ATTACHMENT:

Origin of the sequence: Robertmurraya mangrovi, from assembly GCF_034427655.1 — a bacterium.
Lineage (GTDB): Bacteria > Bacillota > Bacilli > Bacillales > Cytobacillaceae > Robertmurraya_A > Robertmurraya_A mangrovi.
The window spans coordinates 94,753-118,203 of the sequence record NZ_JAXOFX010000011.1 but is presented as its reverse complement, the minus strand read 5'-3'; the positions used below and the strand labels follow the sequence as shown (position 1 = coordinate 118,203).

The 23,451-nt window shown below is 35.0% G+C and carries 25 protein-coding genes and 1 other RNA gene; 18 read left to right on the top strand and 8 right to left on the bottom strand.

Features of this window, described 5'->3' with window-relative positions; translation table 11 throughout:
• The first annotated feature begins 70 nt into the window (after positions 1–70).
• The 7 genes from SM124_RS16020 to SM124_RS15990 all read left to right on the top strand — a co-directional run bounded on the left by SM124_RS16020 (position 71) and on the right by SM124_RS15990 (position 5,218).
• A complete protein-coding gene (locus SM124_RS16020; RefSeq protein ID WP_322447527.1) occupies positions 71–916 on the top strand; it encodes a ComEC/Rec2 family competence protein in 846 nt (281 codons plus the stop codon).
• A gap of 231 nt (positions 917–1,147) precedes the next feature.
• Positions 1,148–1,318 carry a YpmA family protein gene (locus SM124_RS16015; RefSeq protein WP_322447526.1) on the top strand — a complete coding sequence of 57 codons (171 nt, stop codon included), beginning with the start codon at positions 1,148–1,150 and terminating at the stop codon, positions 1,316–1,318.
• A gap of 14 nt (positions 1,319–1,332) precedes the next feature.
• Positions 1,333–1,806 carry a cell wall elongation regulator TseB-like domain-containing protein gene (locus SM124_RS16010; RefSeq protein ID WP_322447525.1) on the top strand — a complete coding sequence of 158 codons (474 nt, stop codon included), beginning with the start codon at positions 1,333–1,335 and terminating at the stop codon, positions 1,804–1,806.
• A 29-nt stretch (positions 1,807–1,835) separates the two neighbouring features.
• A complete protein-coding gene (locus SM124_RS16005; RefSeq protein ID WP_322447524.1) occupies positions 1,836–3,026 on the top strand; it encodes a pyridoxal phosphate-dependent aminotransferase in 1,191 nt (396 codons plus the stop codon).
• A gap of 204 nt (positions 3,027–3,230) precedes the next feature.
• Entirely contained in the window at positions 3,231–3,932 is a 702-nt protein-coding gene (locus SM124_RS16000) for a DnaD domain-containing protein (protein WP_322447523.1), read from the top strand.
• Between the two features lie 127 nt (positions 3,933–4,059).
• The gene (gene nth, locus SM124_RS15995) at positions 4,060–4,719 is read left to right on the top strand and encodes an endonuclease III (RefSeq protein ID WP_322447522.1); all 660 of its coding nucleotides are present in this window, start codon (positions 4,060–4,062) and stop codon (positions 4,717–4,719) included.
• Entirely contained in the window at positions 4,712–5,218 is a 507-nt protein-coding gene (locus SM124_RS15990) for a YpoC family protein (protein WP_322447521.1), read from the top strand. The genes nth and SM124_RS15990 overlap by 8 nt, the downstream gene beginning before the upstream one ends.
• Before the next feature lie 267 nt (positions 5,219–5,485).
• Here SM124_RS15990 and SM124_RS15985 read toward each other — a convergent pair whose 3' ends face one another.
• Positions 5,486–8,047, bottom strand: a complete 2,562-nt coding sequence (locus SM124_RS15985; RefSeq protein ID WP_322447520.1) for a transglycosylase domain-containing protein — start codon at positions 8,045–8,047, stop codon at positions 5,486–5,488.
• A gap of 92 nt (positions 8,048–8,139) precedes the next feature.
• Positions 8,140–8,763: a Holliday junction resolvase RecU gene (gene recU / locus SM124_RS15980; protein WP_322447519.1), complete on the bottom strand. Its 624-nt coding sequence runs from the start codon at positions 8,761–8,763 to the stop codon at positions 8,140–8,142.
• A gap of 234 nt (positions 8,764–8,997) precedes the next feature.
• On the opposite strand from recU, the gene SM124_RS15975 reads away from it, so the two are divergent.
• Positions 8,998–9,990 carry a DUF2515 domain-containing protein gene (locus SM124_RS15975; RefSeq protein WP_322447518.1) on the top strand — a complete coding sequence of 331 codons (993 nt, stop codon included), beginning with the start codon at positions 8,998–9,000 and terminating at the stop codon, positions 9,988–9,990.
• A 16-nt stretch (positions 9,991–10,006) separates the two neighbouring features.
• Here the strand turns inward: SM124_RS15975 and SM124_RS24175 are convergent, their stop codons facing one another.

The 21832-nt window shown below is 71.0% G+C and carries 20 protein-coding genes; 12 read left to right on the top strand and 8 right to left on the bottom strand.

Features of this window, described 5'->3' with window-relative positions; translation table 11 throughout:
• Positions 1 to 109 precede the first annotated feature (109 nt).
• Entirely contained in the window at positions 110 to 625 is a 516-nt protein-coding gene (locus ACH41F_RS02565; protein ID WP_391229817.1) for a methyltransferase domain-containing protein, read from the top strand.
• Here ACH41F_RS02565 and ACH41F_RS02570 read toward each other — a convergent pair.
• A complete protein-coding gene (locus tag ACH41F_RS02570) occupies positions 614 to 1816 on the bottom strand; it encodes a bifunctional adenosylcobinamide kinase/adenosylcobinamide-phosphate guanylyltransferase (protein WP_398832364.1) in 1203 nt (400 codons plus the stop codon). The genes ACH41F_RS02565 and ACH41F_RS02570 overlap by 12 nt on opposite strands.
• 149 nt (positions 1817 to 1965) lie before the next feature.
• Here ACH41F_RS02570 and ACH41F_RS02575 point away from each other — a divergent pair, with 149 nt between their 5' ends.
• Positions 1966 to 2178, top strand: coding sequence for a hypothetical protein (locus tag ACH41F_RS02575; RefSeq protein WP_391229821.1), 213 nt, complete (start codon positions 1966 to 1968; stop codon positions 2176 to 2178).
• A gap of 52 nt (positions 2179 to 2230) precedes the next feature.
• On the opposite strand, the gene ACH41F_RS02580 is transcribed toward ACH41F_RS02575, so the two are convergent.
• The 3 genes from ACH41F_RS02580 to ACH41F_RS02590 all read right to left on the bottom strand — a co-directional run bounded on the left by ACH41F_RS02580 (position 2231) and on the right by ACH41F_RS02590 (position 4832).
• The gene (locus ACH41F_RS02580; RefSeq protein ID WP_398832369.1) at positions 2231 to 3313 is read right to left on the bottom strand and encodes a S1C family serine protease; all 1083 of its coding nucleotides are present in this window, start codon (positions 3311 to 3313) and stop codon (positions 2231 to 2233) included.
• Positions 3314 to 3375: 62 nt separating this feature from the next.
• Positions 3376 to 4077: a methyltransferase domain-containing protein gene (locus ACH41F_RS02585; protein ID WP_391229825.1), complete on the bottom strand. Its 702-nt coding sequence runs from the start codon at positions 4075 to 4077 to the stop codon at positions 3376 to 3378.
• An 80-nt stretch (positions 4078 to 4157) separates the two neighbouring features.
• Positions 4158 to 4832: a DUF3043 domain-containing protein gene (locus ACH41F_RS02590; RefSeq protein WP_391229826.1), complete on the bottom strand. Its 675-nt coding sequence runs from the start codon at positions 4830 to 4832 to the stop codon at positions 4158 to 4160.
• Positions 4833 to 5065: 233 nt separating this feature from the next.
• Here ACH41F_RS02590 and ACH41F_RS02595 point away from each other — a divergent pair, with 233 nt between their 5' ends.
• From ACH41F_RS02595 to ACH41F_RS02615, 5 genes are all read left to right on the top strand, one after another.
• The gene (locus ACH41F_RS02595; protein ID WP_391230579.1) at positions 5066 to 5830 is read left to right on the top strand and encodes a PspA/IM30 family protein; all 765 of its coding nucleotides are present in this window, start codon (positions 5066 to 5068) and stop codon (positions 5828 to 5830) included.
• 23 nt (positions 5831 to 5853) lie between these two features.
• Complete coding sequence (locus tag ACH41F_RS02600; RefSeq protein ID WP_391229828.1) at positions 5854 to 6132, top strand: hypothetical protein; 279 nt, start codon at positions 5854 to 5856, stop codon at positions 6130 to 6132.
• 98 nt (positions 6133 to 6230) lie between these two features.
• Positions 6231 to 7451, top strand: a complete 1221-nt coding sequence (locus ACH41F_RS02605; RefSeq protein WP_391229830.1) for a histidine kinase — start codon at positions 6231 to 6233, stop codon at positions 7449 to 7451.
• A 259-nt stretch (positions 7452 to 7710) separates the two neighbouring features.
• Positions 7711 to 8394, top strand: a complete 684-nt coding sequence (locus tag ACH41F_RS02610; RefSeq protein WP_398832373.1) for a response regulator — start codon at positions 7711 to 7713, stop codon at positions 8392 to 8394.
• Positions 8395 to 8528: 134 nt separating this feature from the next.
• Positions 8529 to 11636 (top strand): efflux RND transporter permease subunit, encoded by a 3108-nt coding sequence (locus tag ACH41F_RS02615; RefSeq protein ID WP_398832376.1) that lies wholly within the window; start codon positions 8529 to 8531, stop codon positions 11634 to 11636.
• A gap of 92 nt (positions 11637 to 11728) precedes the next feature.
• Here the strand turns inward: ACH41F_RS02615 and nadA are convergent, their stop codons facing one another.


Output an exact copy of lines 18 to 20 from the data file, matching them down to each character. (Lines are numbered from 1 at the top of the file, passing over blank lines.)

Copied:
• The gene (gene nth, locus SM124_RS15995) at positions 4,060–4,719 is read left to right on the top strand and encodes an endonuclease III (RefSeq protein ID WP_322447522.1); all 660 of its coding nucleotides are present in this window, start codon (positions 4,060–4,062) and stop codon (positions 4,717–4,719) included.
• Entirely contained in the window at positions 4,712–5,218 is a 507-nt protein-coding gene (locus SM124_RS15990) for a YpoC family protein (protein WP_322447521.1), read from the top strand. The genes nth and SM124_RS15990 overlap by 8 nt, the downstream gene beginning before the upstream one ends.
• Before the next feature lie 267 nt (positions 5,219–5,485).